Wednesday, December 14, 2011

Not Your Grandmother's Herbes de Provence Spice Mix

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Post 2 in a three month project, "Top Five".  And today's post is one of the most important of my cooking history.  I love having this mix around.  Fry an egg, sprinkle a bit on and you have a new treat.  Making a pizza, don;t just add oregano, sprinkle a bit of this and your mouth explodes with the extras.

Pasta, meatloaf, fish, mix with butter for a fast herb butter treat, even use that herb butter to add a little zing to your holiday Turkey.

I probably make a loaf of herb bread once a week.  It is so easy, fast (well, ten minutes hands on fast, but it does take about three hours), and totally fool proof.

Potatoes, vegetables, anytime you want to add a hint of savory to a dish, this is the mix for you.

As the name implies, this is a similar mixture to the classic Herbes de Provence.  I found lavender a bit hard to find.  But I added some garlic flakes and Lemon Zest to the mix.  Especially the lemon zest makes this a winner.

So, without further embellishments, here's my formula...

  • 1 part dried Tarragon
  • 1 part dried Oregano
  • 1 part dried Dill
  • 1 part dried Thyme
  • 1 part dried Rosemary
  • 1 part dried Garlic Flakes
  • 1/2 part Sea Salt
  • 1/2 part Fresh ground Pepper
  • 1/2 part dried Lemon Zest

You will be amazed how much you use this mix. Really adds a lot of flavor to almost anything.
So, in the beginning, for me, are my spice mixes. Every month or so, I go visit my "Spice Guy". My spice guy sets up at the big deal Kansas City farmer's market. For a mere $1, he sells 1/2 cup of just about any spice you can think of. From Star Anise to Turmeric and over 50 in between, he is about the most "inspirational" food guy I know.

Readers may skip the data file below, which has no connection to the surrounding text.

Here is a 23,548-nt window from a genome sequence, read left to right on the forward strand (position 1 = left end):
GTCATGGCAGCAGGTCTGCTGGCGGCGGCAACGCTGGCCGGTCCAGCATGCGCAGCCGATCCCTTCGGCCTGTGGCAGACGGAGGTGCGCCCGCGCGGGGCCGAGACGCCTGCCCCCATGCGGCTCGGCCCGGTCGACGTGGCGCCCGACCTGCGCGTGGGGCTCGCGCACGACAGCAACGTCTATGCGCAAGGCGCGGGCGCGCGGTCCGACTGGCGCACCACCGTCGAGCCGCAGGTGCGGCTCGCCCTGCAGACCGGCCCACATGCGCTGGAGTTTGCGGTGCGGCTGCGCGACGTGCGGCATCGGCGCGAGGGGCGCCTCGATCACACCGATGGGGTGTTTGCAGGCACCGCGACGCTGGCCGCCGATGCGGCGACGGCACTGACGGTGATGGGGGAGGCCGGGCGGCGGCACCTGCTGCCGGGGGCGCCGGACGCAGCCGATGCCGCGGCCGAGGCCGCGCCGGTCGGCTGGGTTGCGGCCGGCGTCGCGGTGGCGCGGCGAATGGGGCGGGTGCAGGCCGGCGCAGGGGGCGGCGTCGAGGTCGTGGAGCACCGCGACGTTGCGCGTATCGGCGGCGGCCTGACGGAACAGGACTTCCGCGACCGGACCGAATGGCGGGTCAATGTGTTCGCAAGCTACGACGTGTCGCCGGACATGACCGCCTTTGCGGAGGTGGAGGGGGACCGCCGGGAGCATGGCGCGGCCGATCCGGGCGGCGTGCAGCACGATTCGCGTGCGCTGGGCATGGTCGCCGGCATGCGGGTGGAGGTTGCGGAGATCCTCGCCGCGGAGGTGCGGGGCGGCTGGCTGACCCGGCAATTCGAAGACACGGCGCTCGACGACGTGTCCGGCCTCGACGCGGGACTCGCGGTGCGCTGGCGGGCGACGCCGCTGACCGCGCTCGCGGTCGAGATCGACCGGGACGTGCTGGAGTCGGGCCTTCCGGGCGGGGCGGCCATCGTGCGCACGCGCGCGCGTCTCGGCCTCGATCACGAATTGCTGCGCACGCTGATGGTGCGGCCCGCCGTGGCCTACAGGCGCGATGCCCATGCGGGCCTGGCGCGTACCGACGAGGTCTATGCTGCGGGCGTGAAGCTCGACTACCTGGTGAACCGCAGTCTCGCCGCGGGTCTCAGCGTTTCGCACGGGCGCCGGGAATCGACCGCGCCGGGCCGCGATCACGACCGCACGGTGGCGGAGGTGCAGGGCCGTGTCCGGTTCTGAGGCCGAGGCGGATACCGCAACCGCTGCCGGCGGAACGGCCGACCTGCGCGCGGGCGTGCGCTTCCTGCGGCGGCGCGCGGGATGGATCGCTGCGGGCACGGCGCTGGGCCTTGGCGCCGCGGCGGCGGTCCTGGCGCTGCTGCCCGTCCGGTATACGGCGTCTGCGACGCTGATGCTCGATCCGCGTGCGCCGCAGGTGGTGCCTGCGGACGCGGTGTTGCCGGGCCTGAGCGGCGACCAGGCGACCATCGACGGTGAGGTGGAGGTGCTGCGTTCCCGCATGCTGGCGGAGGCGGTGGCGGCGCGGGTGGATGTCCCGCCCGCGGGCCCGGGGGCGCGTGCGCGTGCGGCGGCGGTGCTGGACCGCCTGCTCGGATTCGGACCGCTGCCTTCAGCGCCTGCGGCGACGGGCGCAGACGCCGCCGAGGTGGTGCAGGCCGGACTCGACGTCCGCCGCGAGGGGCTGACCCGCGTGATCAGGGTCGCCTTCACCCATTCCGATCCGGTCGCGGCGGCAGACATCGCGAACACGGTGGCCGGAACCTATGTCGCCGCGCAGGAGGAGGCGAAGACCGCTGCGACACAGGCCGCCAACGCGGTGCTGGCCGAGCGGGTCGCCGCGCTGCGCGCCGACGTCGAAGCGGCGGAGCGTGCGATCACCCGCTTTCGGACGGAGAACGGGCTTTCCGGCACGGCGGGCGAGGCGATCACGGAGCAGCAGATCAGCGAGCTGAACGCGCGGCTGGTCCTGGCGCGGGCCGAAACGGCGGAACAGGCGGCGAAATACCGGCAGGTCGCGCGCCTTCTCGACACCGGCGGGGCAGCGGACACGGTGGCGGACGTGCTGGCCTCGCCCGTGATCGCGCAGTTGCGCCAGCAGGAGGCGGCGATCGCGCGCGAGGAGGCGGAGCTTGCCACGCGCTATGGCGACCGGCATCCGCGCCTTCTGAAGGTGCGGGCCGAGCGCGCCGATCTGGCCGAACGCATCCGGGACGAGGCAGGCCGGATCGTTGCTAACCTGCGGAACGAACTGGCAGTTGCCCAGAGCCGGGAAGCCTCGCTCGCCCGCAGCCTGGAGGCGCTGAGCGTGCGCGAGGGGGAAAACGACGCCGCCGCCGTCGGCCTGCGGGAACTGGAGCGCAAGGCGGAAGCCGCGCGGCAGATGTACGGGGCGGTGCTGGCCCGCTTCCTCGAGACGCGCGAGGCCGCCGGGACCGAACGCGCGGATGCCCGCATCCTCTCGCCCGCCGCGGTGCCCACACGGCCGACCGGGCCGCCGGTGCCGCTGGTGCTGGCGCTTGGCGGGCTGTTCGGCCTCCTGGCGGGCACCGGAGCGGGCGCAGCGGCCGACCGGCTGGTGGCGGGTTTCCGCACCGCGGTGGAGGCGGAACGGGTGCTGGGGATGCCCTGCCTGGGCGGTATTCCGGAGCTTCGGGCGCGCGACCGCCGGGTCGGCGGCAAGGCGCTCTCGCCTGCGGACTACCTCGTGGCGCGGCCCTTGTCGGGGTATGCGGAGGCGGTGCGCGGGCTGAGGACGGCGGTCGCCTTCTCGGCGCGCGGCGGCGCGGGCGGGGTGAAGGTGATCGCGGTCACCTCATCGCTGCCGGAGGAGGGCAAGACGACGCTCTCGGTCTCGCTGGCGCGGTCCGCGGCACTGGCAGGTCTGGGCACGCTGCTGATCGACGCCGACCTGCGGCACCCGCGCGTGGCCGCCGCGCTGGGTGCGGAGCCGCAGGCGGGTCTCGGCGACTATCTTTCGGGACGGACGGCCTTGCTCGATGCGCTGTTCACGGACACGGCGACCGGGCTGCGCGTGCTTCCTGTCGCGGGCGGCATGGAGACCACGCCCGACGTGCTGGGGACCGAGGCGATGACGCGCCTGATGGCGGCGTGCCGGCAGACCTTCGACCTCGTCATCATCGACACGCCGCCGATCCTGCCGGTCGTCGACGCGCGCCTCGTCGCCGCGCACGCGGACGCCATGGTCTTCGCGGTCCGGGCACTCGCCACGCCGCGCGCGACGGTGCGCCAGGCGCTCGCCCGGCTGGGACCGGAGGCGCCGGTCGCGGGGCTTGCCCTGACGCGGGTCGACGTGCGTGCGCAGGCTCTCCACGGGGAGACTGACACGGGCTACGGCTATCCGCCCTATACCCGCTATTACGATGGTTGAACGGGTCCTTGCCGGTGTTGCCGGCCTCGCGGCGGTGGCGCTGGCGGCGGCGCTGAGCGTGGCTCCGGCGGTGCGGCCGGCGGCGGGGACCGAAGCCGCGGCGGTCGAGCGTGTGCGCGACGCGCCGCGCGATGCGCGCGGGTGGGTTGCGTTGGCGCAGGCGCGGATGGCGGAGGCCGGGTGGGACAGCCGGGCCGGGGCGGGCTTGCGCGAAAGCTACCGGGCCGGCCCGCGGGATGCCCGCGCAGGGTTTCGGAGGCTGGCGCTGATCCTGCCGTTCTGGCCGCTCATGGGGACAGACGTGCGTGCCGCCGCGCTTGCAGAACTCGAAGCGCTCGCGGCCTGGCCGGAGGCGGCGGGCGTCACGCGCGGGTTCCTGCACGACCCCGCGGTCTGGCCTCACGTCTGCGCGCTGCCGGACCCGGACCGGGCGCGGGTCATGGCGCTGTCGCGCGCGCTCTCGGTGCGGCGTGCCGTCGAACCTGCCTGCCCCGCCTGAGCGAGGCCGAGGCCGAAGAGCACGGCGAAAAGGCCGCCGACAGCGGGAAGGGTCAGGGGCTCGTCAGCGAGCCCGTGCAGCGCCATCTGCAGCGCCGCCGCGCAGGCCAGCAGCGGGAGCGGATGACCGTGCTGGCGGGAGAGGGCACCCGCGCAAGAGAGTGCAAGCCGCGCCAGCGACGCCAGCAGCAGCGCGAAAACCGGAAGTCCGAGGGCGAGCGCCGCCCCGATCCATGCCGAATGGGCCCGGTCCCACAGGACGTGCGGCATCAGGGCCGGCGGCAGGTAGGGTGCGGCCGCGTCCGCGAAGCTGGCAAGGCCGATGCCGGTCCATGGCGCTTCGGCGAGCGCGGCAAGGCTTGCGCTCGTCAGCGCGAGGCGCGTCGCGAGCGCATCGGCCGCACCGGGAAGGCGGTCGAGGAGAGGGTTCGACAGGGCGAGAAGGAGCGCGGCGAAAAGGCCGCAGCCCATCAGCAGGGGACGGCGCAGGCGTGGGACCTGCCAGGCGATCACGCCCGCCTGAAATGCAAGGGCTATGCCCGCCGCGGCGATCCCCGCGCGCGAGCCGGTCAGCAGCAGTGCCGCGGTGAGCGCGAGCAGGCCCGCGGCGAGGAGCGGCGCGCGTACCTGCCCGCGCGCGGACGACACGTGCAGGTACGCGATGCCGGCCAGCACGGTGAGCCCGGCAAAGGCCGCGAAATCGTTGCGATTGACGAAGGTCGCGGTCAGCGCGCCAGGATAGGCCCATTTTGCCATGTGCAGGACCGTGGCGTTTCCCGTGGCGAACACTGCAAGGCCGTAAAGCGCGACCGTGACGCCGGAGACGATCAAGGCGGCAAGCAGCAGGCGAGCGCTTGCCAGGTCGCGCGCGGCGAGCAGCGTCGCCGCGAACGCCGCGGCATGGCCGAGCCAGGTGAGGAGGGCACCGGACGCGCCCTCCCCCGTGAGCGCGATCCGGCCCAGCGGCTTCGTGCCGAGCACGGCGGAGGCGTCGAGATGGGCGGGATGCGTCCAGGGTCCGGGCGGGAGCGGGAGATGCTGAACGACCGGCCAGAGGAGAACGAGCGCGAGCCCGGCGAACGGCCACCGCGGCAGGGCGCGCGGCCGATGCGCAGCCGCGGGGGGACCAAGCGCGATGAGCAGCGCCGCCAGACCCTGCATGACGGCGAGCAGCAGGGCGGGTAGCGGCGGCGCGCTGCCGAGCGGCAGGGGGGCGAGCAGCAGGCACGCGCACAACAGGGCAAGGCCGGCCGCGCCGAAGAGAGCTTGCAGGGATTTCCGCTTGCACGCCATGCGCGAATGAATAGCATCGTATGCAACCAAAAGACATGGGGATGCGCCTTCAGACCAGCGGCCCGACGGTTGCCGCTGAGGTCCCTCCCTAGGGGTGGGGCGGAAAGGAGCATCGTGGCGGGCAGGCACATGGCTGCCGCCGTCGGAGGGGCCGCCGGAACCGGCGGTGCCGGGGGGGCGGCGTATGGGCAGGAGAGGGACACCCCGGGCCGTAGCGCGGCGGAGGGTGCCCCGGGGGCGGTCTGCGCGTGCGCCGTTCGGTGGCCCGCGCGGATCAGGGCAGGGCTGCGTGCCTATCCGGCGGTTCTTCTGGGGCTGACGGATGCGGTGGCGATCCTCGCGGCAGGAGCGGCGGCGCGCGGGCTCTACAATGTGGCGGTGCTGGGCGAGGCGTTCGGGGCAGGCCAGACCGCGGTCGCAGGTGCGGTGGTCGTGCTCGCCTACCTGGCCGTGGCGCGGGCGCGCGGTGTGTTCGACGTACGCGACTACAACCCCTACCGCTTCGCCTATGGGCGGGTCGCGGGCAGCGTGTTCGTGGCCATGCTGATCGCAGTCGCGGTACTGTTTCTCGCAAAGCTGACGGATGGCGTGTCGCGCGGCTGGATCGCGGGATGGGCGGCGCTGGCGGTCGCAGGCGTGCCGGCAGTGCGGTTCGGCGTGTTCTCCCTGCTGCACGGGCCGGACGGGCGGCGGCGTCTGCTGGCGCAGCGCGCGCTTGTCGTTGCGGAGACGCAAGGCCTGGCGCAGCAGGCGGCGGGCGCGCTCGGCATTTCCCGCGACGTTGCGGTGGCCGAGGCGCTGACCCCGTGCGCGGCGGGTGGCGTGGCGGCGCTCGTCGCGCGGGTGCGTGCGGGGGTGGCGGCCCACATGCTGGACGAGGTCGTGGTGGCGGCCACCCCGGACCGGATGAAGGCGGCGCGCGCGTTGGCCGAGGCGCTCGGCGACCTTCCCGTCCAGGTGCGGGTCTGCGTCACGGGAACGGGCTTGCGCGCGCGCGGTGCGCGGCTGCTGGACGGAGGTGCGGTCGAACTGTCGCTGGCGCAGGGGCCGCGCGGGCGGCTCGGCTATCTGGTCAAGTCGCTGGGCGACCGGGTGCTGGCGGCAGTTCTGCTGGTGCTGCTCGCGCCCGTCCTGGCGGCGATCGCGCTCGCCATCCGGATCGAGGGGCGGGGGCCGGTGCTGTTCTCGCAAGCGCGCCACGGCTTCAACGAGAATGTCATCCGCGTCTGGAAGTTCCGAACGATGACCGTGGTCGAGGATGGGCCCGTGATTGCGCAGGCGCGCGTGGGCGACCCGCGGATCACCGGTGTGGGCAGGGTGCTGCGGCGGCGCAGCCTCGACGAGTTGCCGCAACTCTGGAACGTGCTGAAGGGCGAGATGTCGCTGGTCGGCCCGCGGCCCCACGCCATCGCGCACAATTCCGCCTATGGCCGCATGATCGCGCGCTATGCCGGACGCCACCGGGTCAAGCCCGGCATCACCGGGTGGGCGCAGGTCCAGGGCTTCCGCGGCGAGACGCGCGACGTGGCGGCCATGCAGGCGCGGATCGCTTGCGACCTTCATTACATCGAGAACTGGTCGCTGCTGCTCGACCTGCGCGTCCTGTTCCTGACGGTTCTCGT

I consider myself very lucky to have found a "Spice guy", but anyone can do this. Maybe you have (or can find) a spice guy in your town. OR... Those little 99 cent plastic red jars in fully stocked grocery stores will work, if you are feeling rich, try the bigger glass jars... And if you want to go first class, Penzey's Spices will be happy to service your spice needs mail order. 

Just a couple suggestions...
  1. Mix with your hands. It will help to break up clumps if you can feel them.
  2. Use consistent proportions. If you are experimenting to get the right mix for you, write down what you did. Once you get a mix you like, you want to be able to recreate it. I do my formulas in "parts". You can make big batches using cups as a part, or smaller ones using teaspoons as a part. But my big batches and small batches should taste the same in a recipe.
  3. Store properly. Once you have your mix, store in an airtight container (I use ziplock bags). Also, dry and dark... If you use up the mixes as fast as I do (once a month or so is my Anything Can Happen Spice Day), tossing your baggies in a drawer is fine. If yours lasts a little longer, seal the bags in a tupperware bowl, burp the lid and store in the fridge. Air, moisture and light will weaken the flavor.


  1. I actually have a Penzey's here in Jacksonville that I visit. That is one wonderful store. I may have to pick up some lemon zest, so I can make this.

  2. LOOKS fabulous! I have my own Herbes de Provence mix, most people do in France, and mine has lavender in it too!

  3. It's a quick and simple mix, I love it! The beauty of simplicity! Thanks for this! :)

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